DIRECTOR: Kevin Smith
KEY ACTORS: Elizabeth Banks, Seth Rogen
IMDB SCORE: 6.6
ROTTEN TOMATOES SCORE: 65%
SEX SCORE: 0/5
❌ I struggled with this film and didn’t find it very funny. I don’t think I can watch it again!
❌ I don’t want to fuck the cast. I don’t really like any of them!
❌ Being watched is a kink of mine and I love the idea of being filmed…but somehow this film presented the idea of porn in a way that I didn’t want. Simply, none of my fantasies of being filmed are funny!
❌ This film definitely fails the Bechdel test.
❌ As usual, the sex positive question is a tough one. My immediate instinct is no – it’s porn and sex worker negative, it’s crude, it’s not funny, it’s misogynist…yeah, I can’t give it the point even though there are some redeeming features!
As always, this contains spoilers so watch the film before you read on…
STREAMING: Netflix, YouTube (from £2.99), Amazon Prime (rent £3.49, buy £7.99). For a full list of streaming options, check out JustWatch.com
I watched this film on the recommendation of a friend. Perhaps I shouldn’t have as I knew before I started that it wasn’t for me. I struggle with comedies, particularly this type of comedy – I don’t think my tastes are that obscure or unique but I don’t get most comedies and I definitely don’t get the gross out stupid ones that have been so popular in the last few years. I didn’t enjoy Anchorman. I don’t get 40 Year Old Virgin. I really don’t like Meet the Parents. Too many make me want to cringe and leave the room, or make jokes about subjects that I don’t think should be mocked. Pertinently for this film, I haven’t yet seen a Judd Apatow film I’ve enjoyed. It’s just not my sense of humour. Kevin Smith is also hit and miss (Dogma – hit, Chasing Amy – miss. Don’t @ me). So watching a movie about making porn made by Kevin Smith starring Judd Apatow regulars, Seth Rogen and Elizabeth Banks? There was a reason I’d not seen it before…
…and I wasn’t wrong. I really hated this movie.
The plot is simple – Zack (Seth Rogen) and Miri (Elizabeth Banks) have been friends forever. They’re now living together and are completely broke. They can’t pay their bills and as more and more utilities are cut off, they decide to make a porn film to pay their debts. All is going well until they have sex with each other and realise that they are in love after all.
This all sounds very sweet but, unfortunately, I found the whole thing really problematic. It’s another film where I wonder if time has been unkind and it wasn’t so offensive in 2008. That may only be 11 years ago but so much has changed that it could be a lifetime. 2008 was before #MeToo – this is a Weinstein Company movie after all – and before so many social movements became mainstream. From trans rights to Black Lives Matter, the world is a different place to the one this movie was made in.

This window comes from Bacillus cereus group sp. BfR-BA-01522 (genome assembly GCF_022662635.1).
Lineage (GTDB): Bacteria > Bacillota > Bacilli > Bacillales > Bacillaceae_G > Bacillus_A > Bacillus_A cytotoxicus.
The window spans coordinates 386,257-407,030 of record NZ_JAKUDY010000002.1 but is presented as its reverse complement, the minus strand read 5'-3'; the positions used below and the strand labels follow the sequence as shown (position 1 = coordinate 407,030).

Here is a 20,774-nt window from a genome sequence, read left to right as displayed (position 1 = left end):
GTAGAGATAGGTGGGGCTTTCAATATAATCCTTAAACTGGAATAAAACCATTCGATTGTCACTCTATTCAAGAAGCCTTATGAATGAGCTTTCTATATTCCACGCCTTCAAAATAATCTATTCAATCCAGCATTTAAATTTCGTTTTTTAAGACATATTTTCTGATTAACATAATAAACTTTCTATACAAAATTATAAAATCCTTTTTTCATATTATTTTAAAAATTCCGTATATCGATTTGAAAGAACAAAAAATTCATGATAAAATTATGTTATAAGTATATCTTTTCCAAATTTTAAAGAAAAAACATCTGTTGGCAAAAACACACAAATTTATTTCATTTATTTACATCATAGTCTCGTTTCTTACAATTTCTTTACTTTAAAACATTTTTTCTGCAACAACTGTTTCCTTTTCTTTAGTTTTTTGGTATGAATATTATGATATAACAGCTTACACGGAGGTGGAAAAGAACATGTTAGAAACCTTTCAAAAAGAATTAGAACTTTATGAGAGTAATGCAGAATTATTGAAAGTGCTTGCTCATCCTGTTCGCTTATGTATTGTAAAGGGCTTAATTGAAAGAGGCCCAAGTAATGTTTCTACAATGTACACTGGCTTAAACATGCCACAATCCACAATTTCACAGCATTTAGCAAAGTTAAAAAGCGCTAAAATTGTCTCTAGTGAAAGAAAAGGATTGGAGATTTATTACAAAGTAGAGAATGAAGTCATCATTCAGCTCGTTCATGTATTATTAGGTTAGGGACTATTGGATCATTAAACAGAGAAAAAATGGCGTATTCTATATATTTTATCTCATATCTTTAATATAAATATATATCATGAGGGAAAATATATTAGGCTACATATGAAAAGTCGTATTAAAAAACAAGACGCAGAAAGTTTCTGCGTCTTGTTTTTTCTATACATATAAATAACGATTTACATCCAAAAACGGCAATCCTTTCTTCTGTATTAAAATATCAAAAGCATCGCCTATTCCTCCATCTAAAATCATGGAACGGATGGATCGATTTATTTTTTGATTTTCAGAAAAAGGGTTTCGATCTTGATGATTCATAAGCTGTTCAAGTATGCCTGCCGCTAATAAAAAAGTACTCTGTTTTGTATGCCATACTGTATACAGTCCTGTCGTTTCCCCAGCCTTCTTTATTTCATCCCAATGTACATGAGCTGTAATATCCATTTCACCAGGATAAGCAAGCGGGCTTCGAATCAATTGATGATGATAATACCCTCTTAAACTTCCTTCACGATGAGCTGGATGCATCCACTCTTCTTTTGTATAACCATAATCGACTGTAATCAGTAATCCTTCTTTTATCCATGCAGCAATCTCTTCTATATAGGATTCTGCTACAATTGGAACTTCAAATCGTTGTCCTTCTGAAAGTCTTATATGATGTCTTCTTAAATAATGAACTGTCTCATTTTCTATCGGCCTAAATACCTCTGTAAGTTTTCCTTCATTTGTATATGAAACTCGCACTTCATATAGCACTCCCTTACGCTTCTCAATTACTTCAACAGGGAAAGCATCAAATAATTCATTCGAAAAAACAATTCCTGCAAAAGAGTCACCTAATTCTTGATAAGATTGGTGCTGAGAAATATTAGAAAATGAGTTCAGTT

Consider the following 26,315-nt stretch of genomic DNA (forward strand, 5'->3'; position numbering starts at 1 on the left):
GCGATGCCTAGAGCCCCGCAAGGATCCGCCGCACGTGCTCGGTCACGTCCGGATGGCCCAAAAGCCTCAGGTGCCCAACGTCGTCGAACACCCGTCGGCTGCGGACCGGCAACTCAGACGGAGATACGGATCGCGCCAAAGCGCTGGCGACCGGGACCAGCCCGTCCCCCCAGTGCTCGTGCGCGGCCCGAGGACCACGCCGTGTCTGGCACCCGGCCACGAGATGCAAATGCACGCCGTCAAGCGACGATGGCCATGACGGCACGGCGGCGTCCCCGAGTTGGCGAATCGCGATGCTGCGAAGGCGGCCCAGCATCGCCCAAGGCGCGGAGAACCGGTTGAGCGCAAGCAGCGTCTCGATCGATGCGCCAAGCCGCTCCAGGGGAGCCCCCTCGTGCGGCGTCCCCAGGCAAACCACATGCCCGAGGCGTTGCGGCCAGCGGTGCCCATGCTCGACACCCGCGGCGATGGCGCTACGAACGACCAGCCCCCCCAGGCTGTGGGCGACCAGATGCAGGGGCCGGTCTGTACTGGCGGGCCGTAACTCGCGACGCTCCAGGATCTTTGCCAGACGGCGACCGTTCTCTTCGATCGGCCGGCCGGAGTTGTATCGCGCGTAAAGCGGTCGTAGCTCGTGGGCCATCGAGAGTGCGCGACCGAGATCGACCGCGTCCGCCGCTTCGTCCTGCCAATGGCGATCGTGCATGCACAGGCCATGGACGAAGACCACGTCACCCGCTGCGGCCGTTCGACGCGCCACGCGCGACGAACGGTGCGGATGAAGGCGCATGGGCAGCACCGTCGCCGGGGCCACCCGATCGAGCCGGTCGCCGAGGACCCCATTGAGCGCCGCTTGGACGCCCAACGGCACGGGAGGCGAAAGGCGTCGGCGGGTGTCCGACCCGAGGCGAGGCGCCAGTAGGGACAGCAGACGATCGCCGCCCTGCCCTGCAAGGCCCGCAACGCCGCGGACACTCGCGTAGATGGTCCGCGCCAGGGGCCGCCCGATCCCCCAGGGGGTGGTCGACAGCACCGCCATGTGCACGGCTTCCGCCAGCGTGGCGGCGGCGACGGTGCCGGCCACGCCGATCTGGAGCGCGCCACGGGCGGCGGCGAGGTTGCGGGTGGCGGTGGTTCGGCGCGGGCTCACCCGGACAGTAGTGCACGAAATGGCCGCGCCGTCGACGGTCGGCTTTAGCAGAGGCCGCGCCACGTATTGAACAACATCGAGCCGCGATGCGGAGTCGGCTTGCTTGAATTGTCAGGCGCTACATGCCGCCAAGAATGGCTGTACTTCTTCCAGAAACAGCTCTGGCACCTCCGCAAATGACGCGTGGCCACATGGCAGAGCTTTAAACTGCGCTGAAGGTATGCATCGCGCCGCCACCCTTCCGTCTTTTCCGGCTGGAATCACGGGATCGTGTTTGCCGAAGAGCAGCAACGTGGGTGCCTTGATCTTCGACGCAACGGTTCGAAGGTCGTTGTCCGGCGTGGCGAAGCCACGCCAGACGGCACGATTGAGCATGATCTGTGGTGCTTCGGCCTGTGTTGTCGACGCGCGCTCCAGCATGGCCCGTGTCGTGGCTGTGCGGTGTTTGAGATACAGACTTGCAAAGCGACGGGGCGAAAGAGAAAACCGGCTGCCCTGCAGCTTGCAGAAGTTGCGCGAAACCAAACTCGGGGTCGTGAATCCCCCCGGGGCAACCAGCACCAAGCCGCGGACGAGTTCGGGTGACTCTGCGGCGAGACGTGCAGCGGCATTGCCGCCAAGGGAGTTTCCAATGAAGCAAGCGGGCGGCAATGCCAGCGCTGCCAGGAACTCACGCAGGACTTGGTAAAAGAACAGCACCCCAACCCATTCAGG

Which does bring up questions about considering and judging culture within the context of the time it was made, but I’m not sure that these jokes were considered inoffensive when the movie was made. The whole point was that it was crude and offensive and edgy. A contemporary Time Out review described it as going ‘out of its way to unite the basest preoccupations of a decade of gross-out comedy: bodily functions, gay jokes, race relations and the hilarious marital habits of black folks, all tied up in a torrent of filthy language that would make Eddie Murphy blush.’ It’s supposed to be offensive; it’s just that the subjects were considered to be fair game to be mocked, and I strongly disagree.
It could be argued that I just haven’t got the joke. It could also be quite fairly argued that my discomfort makes me a snowflake, although I don’t believe that that’s an insult, and I am on the offended side of the ‘new divide between those who think that comedy shouldn’t offend, and those who insist offending is at the heart of good comedy.’ But it doesn’t change the fact that these jokes are picking on groups that remain socially vulnerable and I don’t like that.
Justin Long is excellent but I don’t think we’ve reached a place yet where homosexual stereotypes can be mocked and caricatured without containing an edge of cruelty, without punching down. The same can be said for the sex workers and porn stars in this movie – they’re shown to be funny but only because we are looking down on them from a position of moral superiority. Miri says that other people don’t resort to making porn because they ‘have options…and dignity!’ Because making porn is undignified, a last resort, humiliating…and so it’s funny? Even those jokes that so nearly get it right ended up annoying me, such as a bit about inequality of sex toy acceptability between genders descending into jokes about how pathetic male masturbators are – ‘Why would you want a pocket pussy? That’s so sad!’ – which is unlikely to make those of us with penises feel happier about buying them.
This is a bit of a tangent from a movie review but I am fascinated by offensive comedy and why something intrinsically horrible and unkind is so popular. Robin Ince writes about it in his excellent book about the humanity of comedy, I’m a Joke And So Are You. As he discusses, it is difficult to find the right balance when running the ‘gauntlet between humour and offence’ and working out what is funny and what is just cruel. Ince found that interrogating his own jokes, working out which he was still happy to defend and which he felt weren’t funny enough to risk offence, helped him isolate his own position on this balance, particularly as ‘it is almost impossible for the entire audience to receive the joke as intended’ and someone somewhere is bound to be offended.